Amid reports Sony is overhauling its PlayStation Plus service into something more closely resembling Game Pass, Xbox head Phil Spencer has said he thinks it’s an “inevitability” competitors will begin adopting the model because it’s “the right answer”.
“I don’t mean it to sound like we’ve got it all figured out [at Xbox]”, Spencer told IGN when quizzed on the recent reports involving Sony, “but I think the right answer is allowing your customers to play the games they want to play, where they want to play them, and giving them choice about how they build their library, and being transparent with them about what our plans are in terms of our PC initiatives and our cross-gen initiatives and other things.”
“So when I hear others doing things like Game Pass or coming to PC,” he continued, “it makes sense to me because I think that’s the right answer… I don’t really look at it as validation [of Xbox’s strategies]. I actually, when I’m talking to our teams, I talk about it as an inevitability.”
As such, Spencer says its critical Xbox “continue to innovate, continue to compete, because the things that we’re doing might be advantages that we have in the market today, but they’re just based on us going first, not that we’ve created something that no one else can go create.”
“I like it, because it feeds our energy on what are the next things that we should be working on as we continue to build out the things that we’ve done in the past. Because I think the right answer is to ship great games, ship them on PC, ship them on console, ship them on cloud, make them available Day 1 in the subscription. And I expect that’s what our competitor will do.”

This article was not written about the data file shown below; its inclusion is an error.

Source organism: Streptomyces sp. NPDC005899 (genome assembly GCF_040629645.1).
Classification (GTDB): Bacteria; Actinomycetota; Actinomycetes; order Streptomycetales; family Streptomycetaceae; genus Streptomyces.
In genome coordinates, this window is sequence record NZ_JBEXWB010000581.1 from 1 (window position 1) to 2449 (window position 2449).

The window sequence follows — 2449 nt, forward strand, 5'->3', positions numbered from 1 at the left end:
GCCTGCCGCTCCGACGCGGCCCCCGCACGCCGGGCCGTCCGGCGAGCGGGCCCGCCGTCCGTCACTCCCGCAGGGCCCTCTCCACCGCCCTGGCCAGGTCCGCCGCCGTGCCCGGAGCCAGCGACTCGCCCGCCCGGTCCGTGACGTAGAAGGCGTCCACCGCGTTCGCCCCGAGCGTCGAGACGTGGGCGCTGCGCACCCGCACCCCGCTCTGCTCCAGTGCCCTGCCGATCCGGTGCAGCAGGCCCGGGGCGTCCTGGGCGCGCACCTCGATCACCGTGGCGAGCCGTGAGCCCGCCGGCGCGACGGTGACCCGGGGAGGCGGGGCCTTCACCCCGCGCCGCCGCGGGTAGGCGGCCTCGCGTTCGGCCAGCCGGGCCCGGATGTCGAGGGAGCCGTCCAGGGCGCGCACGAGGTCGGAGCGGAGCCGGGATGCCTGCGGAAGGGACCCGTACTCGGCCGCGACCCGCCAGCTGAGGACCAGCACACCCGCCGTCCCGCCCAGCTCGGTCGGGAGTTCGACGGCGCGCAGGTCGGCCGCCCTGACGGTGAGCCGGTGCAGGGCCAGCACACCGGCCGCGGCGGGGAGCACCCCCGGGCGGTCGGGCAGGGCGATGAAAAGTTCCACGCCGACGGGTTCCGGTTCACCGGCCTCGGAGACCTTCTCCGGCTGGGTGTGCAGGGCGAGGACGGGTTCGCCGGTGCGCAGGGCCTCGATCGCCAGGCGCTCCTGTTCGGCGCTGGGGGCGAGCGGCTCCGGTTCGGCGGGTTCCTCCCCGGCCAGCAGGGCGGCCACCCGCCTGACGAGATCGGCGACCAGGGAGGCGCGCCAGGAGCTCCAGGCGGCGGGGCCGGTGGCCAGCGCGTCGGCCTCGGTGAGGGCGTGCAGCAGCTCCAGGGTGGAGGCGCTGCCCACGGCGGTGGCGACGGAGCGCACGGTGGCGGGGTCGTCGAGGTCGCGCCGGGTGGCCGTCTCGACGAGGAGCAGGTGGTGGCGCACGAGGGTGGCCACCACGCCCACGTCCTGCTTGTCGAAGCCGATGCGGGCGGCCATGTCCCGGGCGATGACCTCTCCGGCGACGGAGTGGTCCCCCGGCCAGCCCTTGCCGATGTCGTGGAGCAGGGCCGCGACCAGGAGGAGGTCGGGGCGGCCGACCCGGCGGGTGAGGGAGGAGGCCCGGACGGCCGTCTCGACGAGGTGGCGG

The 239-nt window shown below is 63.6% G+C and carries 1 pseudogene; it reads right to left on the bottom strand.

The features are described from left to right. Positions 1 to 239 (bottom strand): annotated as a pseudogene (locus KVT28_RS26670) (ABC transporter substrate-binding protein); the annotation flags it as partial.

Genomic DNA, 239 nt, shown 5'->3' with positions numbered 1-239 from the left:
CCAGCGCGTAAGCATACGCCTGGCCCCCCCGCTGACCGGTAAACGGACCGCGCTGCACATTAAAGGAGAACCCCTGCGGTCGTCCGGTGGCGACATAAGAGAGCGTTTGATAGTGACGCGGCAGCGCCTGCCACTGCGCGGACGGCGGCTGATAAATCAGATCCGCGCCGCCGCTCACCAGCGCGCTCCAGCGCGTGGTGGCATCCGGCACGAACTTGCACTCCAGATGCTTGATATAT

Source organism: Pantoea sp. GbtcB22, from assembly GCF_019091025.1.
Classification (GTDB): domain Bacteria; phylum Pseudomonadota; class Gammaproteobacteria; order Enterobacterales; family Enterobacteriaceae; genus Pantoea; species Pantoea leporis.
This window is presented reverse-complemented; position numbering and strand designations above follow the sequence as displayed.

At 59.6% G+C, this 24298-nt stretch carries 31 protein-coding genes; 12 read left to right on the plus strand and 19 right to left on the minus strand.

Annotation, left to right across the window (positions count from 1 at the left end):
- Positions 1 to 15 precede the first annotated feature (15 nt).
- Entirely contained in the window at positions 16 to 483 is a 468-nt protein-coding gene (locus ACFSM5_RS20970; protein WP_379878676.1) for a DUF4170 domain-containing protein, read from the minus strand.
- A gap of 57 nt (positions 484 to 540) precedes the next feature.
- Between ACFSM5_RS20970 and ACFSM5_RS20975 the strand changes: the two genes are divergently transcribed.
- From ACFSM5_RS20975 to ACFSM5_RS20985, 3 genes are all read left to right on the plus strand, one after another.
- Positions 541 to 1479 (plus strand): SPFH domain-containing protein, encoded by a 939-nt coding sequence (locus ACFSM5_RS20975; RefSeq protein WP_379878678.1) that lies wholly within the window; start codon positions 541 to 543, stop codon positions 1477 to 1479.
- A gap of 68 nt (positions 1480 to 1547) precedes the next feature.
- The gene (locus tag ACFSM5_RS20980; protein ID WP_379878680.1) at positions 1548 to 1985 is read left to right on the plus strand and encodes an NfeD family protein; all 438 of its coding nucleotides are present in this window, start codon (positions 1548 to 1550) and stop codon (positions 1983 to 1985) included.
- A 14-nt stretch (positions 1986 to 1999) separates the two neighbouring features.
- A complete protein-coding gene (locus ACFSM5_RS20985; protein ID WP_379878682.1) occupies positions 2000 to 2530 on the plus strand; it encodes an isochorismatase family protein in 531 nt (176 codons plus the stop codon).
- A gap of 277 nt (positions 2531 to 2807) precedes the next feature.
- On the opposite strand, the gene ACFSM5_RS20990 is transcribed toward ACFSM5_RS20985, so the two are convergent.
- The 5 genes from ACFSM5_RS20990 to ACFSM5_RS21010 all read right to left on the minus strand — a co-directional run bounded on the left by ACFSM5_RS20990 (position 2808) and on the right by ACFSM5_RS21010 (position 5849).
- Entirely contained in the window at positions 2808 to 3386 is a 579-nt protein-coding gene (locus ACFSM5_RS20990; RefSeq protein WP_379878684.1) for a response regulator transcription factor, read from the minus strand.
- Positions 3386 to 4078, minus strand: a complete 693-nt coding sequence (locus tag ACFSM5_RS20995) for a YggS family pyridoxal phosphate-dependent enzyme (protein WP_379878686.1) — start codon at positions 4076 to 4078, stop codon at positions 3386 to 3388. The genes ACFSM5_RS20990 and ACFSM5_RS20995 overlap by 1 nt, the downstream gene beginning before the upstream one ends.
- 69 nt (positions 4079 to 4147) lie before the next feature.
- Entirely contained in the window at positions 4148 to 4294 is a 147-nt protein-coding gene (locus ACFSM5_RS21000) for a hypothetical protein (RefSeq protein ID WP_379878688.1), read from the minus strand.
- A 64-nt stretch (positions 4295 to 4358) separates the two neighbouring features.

Rumours of a PlayStation Plus overhaul that would see the service expanded out to encompass features more inline with Microsoft’s Xbox Game Pass first surfaced in December when Bloomberg’s Jason Schreier reported Sony was seeking to consolidate PlayStation Plus and PlayStation Now into a single subscription service – code-named Spartacus – starting this spring.
The move would reportedly see Sony ditching the PlayStation Now brand altogether and taking a three-tier subscription approach to PlayStation Plus. Tier 1 would be functionally identical to the existing PlayStation Plus offering, required to play the majority of PlayStation games online, while the second would give subscribers access to a large catalogue of PlayStation 4 games, with PS5 titles to follow. Those opting for the third subscription tier would gain streaming functionality on top of everything else – said to include extended demos and a library of classic PS1, PS2, PS3, and PSP games – making for a package similar to Xbox Game Pass Ultimate.
As for Sony’s tentative steps in bringing key titles from its PlayStation 4 back catalogue to PC, they’re certainly having an impact. God of War, which launched on the platform last week, saw a peak of 73,529 concurrent players on Steam this weekend, smashing the numbers seen by Sony’s previous two PC releases, Days Gone and Horizon Zero Dawn.